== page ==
[Gluster-Maintainers] [Gluster-devel] GF_CALLOC to GF_MALLOC conversion - is it safe?

Niels de Vos ndevos at redhat.com
Wed Mar 27 08:54:21 UTC 2019

On Tue, Mar 26, 2019 at 02:52:33PM -0700, Vijay Bellur wrote:
> On Thu, Mar 21, 2019 at 8:44 AM Yaniv Kaul <ykaul at redhat.com> wrote:
> >
> >
> > On Thu, Mar 21, 2019 at 5:23 PM Nithya Balachandran <nbalacha at redhat.com>
> > wrote:
> >
> >>
> >>
> >> On Thu, 21 Mar 2019 at 16:16, Atin Mukherjee <amukherj at redhat.com> wrote:
> >>
> >>> All,
> >>>
> >>> In the last few releases of glusterfs, with stability as a primary theme
> >>> of the releases, there has been lots of changes done on the code
> >>> optimization with an expectation that such changes will have gluster to
> >>> provide better performance. While many of these changes do help, but off
> >>> late we have started seeing some diverse effects of them, one especially
> >>> being the calloc to malloc conversions. While I do understand that malloc
> >>> syscall will eliminate the extra memset bottleneck which calloc bears, but
> >>> with recent kernels having in-built strong compiler optimizations I am not
> >>> sure whether that makes any significant difference, but as I mentioned
> >>> earlier certainly if this isn't done carefully it can potentially introduce
> >>> lot of bugs and I'm writing this email to share one of such experiences.
> >>>
> >>> Sanju & I were having troubles for last two days to figure out why
> >>> https://review.gluster.org/#/c/glusterfs/+/22388/ wasn't working in
> >>> Sanju's system but it had no problems running the same fix in my gluster
> >>> containers. After spending a significant amount of time, what we now
> >>> figured out is that a malloc call [1] (which was a calloc earlier) is the
> >>> culprit here. As you all can see, in this function we allocate txn_id and
> >>> copy the event->txn_id into it through gf_uuid_copy () . But when we were
> >>> debugging this step wise through gdb, txn_id wasn't exactly copied with the
> >>> exact event->txn_id and it had some junk values which made the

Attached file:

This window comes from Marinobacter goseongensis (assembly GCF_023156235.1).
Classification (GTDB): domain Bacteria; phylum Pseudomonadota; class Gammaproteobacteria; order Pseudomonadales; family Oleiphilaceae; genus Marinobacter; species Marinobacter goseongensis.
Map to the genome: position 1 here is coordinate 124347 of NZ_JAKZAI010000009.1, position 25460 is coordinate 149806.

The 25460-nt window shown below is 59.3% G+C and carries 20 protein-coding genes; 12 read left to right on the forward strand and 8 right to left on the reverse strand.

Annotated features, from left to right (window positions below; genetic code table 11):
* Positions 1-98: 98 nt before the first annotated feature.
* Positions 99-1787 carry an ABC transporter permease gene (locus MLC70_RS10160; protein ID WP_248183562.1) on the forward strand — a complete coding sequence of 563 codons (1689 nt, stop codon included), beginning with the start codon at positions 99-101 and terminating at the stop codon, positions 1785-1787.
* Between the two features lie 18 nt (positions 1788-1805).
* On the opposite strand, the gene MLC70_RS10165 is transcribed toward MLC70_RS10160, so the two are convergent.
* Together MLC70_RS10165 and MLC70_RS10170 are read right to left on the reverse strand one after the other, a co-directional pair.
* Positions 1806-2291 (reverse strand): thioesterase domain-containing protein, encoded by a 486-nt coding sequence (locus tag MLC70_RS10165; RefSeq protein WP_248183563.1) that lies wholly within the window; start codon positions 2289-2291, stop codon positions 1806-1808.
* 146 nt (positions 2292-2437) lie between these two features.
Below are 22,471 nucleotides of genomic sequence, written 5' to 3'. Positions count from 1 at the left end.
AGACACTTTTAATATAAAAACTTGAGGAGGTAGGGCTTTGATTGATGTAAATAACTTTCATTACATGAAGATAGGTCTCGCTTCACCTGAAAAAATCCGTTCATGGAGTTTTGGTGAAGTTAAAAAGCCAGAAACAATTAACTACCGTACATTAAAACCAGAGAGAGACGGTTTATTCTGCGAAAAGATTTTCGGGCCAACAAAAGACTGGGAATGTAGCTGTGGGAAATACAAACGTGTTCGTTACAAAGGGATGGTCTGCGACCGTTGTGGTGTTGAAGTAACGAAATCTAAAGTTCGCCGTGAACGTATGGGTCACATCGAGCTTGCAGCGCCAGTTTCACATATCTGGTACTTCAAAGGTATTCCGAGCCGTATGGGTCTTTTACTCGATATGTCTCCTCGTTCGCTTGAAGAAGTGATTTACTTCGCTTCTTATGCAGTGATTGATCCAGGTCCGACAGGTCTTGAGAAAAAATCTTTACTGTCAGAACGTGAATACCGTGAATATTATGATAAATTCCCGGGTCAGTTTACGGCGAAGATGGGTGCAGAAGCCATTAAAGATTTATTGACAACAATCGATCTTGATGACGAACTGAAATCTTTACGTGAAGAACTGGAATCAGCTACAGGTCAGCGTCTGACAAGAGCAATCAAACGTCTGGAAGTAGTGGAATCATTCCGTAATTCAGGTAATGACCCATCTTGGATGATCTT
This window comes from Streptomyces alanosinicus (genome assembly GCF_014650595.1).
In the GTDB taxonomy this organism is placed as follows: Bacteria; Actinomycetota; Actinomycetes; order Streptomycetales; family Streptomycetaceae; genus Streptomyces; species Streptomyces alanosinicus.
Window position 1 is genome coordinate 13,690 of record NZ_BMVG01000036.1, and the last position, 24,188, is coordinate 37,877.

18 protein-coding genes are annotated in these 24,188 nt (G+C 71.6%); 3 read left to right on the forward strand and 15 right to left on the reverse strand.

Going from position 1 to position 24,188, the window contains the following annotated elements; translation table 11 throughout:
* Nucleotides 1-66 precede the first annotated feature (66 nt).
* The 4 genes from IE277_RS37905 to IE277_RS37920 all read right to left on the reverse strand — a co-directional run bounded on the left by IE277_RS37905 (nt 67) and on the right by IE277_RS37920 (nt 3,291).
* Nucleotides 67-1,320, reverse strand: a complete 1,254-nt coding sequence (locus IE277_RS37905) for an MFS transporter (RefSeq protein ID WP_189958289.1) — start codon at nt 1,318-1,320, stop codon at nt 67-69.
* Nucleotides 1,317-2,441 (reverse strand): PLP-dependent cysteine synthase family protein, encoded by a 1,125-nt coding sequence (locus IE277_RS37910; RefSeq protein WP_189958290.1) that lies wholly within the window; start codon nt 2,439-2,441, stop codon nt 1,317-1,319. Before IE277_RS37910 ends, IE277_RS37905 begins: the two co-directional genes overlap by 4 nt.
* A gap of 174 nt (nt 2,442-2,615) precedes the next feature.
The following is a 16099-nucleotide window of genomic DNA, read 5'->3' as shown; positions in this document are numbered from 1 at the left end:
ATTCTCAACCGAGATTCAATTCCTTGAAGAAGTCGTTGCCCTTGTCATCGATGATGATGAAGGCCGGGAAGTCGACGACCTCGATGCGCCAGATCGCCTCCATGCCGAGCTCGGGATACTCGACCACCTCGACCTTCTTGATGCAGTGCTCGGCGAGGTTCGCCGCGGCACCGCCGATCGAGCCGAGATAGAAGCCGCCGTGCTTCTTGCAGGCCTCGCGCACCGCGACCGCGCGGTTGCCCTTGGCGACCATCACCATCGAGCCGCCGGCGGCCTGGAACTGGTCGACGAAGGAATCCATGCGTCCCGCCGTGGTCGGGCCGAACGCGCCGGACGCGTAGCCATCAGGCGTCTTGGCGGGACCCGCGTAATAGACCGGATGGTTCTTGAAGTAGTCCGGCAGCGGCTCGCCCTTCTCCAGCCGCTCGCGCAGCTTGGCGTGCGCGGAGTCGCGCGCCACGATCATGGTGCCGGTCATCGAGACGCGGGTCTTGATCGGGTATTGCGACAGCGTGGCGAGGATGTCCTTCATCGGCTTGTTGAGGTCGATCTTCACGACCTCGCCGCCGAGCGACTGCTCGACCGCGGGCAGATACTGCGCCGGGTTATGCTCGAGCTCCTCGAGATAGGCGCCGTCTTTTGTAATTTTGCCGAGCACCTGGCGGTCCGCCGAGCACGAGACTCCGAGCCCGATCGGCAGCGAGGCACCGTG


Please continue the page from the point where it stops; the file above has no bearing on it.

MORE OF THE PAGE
> >>> glusterd_clear_txn_opinfo to be invoked with a wrong txn_id later on
> >>> resulting the leaks to remain the same which was the original intention of
> >>> the fix.
> >>>
> >>> This was quite painful to debug and we had to spend some time to figure
> >>> this out. Considering we have converted many such calls in past, I'd urge
> >>> that we review all such conversions and see if there're any side effects to
> >>> it. Otherwise we might end up running into many potential memory related
> >>> bugs later on. OTOH, going forward I'd request every patch
> >>> owners/maintainers to pay some special attention to these conversions and
> >>> see they are really beneficial and error free. IMO, general guideline
> >>> should be - for bigger buffers, malloc would make better sense but has to
> >>> be done carefully, for smaller size, we stick to calloc.
> >>>
> >>
> >>> What do others think about it?
> >>>
> >>
> >> I believe that replacing calloc with malloc everywhere without adequate
> >> testing and review is not safe and am against doing so for the following
> >> reasons:
> >>
> >
> > No patch should get in without adequate testing and thorough review.
> >
> There are lots of interesting points to glean in this thread. However, this
> particular one caught my attention. How about we introduce a policy that no
> patch gets merged unless it is thoroughly tested? The onus would be on the
> developer to provide a .t test case to show completeness in the testing of
> that patch. If the developer does not or cannot for any reason, we could
> have the maintainer run tests and add a note in gerrit explaining the tests
> run. This would provide more assurance about the patches being tested
> before getting merged. Obviously, patches that fix typos or that cannot
> affect any functionality need not be subject to this policy.
> As far as review thoroughness is concerned, it might be better to mandate
> acks from respective maintainers before merging a patch that affects
> several components. More eyeballs that specialize in particular
> component(s) will hopefully catch some of these issues during the review
> phase.

Both of these points have always been strongly encouraged. They are also
documented in the
(formatting is broken in the 1st link, but I dont know how to fix it)

We probably need to apply our own guidelines a little better, and
remember developers that > 90% of the patch(series) should come with a
.t file or added test in an existing one.

And a big +1 for getting reviews or at least some involvement of the
component maintainers.


More information about the maintainers mailing list